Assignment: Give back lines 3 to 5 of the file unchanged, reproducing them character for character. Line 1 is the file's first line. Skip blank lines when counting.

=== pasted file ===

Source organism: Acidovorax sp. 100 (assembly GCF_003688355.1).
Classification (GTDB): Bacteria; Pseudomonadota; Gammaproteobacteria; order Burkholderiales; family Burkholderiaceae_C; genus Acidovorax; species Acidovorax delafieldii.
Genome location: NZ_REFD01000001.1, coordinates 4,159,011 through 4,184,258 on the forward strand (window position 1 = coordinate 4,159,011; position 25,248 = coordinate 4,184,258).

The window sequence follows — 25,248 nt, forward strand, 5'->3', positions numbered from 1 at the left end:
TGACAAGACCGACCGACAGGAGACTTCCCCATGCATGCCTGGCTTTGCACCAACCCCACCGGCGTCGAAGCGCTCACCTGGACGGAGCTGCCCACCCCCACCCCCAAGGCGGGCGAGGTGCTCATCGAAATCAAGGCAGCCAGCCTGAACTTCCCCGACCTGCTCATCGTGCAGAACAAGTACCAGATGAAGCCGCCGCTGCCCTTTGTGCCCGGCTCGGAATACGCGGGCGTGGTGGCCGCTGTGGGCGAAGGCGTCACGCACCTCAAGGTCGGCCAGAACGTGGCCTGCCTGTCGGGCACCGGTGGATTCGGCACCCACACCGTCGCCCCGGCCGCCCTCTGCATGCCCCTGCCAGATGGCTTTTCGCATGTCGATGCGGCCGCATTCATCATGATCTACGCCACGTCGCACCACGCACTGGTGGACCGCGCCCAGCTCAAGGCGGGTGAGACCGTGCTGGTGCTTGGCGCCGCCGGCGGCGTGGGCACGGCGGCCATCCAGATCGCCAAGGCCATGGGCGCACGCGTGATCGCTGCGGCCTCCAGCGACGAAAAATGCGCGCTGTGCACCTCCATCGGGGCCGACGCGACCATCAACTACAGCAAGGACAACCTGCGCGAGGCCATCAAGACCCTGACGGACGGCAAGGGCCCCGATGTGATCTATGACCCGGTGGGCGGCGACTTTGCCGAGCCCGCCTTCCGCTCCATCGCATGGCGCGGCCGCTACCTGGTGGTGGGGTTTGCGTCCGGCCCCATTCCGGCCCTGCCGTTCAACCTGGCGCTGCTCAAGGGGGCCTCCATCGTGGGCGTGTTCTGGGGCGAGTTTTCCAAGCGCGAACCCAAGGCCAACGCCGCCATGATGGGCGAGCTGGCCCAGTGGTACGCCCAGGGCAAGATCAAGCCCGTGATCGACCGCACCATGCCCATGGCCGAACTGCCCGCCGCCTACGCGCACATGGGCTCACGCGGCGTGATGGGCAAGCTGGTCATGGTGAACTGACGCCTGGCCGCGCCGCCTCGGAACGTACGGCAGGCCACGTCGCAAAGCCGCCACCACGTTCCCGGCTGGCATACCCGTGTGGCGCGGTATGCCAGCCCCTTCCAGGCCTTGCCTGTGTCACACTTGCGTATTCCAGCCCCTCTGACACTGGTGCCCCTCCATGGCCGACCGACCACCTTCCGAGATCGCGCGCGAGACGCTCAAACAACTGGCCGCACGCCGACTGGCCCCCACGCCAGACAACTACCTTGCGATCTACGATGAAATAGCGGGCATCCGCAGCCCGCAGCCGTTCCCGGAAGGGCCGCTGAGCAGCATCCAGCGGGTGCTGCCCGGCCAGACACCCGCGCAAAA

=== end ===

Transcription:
Genome location: NZ_REFD01000001.1, coordinates 4,159,011 through 4,184,258 on the forward strand (window position 1 = coordinate 4,159,011; position 25,248 = coordinate 4,184,258).

The window sequence follows — 25,248 nt, forward strand, 5'->3', positions numbered from 1 at the left end:
TGACAAGACCGACCGACAGGAGACTTCCCCATGCATGCCTGGCTTTGCACCAACCCCACCGGCGTCGAAGCGCTCACCTGGACGGAGCTGCCCACCCCCACCCCCAAGGCGGGCGAGGTGCTCATCGAAATCAAGGCAGCCAGCCTGAACTTCCCCGACCTGCTCATCGTGCAGAACAAGTACCAGATGAAGCCGCCGCTGCCCTTTGTGCCCGGCTCGGAATACGCGGGCGTGGTGGCCGCTGTGGGCGAAGGCGTCACGCACCTCAAGGTCGGCCAGAACGTGGCCTGCCTGTCGGGCACCGGTGGATTCGGCACCCACACCGTCGCCCCGGCCGCCCTCTGCATGCCCCTGCCAGATGGCTTTTCGCATGTCGATGCGGCCGCATTCATCATGATCTACGCCACGTCGCACCACGCACTGGTGGACCGCGCCCAGCTCAAGGCGGGTGAGACCGTGCTGGTGCTTGGCGCCGCCGGCGGCGTGGGCACGGCGGCCATCCAGATCGCCAAGGCCATGGGCGCACGCGTGATCGCTGCGGCCTCCAGCGACGAAAAATGCGCGCTGTGCACCTCCATCGGGGCCGACGCGACCATCAACTACAGCAAGGACAACCTGCGCGAGGCCATCAAGACCCTGACGGACGGCAAGGGCCCCGATGTGATCTATGACCCGGTGGGCGGCGACTTTGCCGAGCCCGCCTTCCGCTCCATCGCATGGCGCGGCCGCTACCTGGTGGTGGGGTTTGCGTCCGGCCCCATTCCGGCCCTGCCGTTCAACCTGGCGCTGCTCAAGGGGGCCTCCATCGTGGGCGTGTTCTGGGGCGAGTTTTCCAAGCGCGAACCCAAGGCCAACGCCGCCATGATGGGCGAGCTGGCCCAGTGGTACGCCCAGGGCAAGATCAAGCCCGTGATCGACCGCACCATGCCCATGGCCGAACTGCCCGCCGCCTACGCGCACATGGGCTCACGCGGCGTGATGGGCAAGCTGGTCATGGTGAACTGACGCCTGGCCGCGCCGCCTCGGAACGTACGGCAGGCCACGTCGCAAAGCCGCCACCACGTTCCCGGCTGGCATACCCGTGTGGCGCGGTATGCCAGCCCCTTCCAGGCCTTGCCTGTGTCACACTTGCGTATTCCAGCCCCTCTGACACTGGTGCCCCTCCATGGCCGACCGACCACCTTCCGAGATCGCGCGCGAGACGCTCAAACAACTGGCCGCACGCCGACTGGCCCCCACGCCAGACAACTACCTTGCGATCTACGATGAAATAGCGGGCATCCGCAGCCCGCAGCCGTTCCCGGAAGGGCCGCTGAGCAGCATCCAGCGGGTGCTGCCCGGCCAGACACCCGCGCAAAA